The speaker session was followed by a question and answer session, Replying to a question by The Resource 24×7, Ms Sibal explained she handled the subject and its characters with restraint and avoided the temptation to go verbose with them. The webinar was watched/heard by over 700 people and well received.

On top (left) Mr Gurcharan Das, Gurcharan Das, author, former CEO of Procter & Gamble India, & Managing Director, Procter and Gamble Worldwide (Strategic Planning), on top (right) Ms Richa Ms Richa Mishra, journalist with The Hindu Business Line, below (left) Ms Shormistho Panja, Professor of English& Director, Institute of Lifelong Learning, University of Delhi, and below (right) Ms Rajni Sekhri Sibal, former civil services officer and writer during a webinar on “The Haunting Himalayas”.

Here is the link to obtain your copy:

The Haunting Himalayas

The Haunting Himalayas

IAS Officer Rajni Sekhri Sibal relives and recounts her mystic experiences of the Himalayas in a lyrical narration that is patently her own.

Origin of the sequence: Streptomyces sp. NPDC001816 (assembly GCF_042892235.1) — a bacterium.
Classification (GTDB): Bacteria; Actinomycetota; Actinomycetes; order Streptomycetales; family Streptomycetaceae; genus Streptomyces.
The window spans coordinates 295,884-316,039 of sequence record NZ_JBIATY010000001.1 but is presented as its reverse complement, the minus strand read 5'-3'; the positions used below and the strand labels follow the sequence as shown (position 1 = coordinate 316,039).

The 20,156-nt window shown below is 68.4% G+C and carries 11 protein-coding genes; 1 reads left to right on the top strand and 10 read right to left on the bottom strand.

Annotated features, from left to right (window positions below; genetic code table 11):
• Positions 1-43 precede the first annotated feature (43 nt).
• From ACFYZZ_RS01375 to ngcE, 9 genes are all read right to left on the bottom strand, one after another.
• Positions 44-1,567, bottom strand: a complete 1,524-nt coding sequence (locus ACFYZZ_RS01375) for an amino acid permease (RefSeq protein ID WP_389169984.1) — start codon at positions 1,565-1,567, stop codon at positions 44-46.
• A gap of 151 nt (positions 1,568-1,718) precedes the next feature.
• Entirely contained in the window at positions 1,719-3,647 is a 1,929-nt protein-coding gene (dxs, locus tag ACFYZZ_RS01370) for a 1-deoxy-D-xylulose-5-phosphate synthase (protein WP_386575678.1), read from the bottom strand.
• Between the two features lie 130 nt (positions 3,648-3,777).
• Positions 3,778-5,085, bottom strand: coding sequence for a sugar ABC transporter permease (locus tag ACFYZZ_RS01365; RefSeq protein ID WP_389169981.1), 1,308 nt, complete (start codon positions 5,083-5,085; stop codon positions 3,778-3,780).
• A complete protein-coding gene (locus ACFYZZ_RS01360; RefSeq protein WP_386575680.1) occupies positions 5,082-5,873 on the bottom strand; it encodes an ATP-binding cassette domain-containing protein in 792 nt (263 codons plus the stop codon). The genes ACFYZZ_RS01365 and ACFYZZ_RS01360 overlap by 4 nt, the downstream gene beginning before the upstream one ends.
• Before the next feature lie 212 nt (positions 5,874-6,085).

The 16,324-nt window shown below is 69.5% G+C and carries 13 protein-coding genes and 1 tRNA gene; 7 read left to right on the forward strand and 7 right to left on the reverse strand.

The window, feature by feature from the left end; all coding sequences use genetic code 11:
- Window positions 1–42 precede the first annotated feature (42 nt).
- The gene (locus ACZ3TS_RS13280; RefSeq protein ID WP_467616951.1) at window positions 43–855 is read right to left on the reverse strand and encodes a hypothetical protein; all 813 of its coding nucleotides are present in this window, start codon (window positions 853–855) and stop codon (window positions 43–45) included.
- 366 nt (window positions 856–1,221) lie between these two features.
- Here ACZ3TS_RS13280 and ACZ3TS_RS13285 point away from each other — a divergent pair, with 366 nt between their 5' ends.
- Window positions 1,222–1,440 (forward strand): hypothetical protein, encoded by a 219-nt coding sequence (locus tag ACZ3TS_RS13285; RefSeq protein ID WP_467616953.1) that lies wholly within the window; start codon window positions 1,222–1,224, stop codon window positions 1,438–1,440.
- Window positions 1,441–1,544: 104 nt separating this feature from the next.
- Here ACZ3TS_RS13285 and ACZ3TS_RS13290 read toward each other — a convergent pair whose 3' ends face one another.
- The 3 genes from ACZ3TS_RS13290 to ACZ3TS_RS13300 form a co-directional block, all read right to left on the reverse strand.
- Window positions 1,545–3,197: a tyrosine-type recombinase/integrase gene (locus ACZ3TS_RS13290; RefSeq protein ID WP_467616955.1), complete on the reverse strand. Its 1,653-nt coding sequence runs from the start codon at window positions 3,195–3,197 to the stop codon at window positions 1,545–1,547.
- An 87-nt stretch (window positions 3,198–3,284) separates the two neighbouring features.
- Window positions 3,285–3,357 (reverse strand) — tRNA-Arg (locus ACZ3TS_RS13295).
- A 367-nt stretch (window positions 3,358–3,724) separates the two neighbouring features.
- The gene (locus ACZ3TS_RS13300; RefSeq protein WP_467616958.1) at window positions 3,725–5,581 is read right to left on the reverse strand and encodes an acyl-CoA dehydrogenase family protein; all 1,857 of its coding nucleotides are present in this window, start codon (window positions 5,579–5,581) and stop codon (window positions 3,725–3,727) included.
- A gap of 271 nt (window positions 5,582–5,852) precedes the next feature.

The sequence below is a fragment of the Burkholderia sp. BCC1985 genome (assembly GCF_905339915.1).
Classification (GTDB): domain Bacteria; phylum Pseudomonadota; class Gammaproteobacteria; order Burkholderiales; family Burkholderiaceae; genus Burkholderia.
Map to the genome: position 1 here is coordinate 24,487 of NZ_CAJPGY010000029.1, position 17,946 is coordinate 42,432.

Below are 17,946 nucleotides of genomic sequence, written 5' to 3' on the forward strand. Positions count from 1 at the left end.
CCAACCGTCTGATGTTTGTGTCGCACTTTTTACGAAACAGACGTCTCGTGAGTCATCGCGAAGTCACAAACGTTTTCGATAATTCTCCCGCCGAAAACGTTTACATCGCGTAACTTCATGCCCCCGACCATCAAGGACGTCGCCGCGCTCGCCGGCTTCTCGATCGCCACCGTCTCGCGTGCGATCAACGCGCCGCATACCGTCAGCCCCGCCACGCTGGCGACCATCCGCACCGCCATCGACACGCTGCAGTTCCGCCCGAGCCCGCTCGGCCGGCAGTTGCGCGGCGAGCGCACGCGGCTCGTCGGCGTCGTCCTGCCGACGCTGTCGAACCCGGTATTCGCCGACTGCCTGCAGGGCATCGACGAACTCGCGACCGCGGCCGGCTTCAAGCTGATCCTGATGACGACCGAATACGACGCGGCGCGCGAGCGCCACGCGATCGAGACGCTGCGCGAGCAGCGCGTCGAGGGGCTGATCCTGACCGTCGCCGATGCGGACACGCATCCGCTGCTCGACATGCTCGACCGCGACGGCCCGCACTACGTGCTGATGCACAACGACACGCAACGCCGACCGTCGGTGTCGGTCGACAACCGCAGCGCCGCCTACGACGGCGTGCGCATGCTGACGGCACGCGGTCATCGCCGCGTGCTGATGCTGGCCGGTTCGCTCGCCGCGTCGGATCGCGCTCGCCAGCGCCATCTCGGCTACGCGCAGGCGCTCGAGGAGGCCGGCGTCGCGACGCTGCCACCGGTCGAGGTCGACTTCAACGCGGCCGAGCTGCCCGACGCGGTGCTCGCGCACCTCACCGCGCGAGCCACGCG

It is rare to straddle and juxtapose two different worlds, especially when your professional calling happens to be far removed from your predilections. Ms Rajni Sekhri Sibal, an IAS officer and the first lady to top the Civil Services Examination in 1986, is a striking example in point. After the critical acclaim that she won for four of her books “Kamadhenu: Cows of India”, “Clouds End and Beyond”, “Are You Prepared for a Disaster” and “Fragrant Words”, the otherwise busy bureaucrat has squeezed time out to spin another winner in “The Haunting Himalayas.”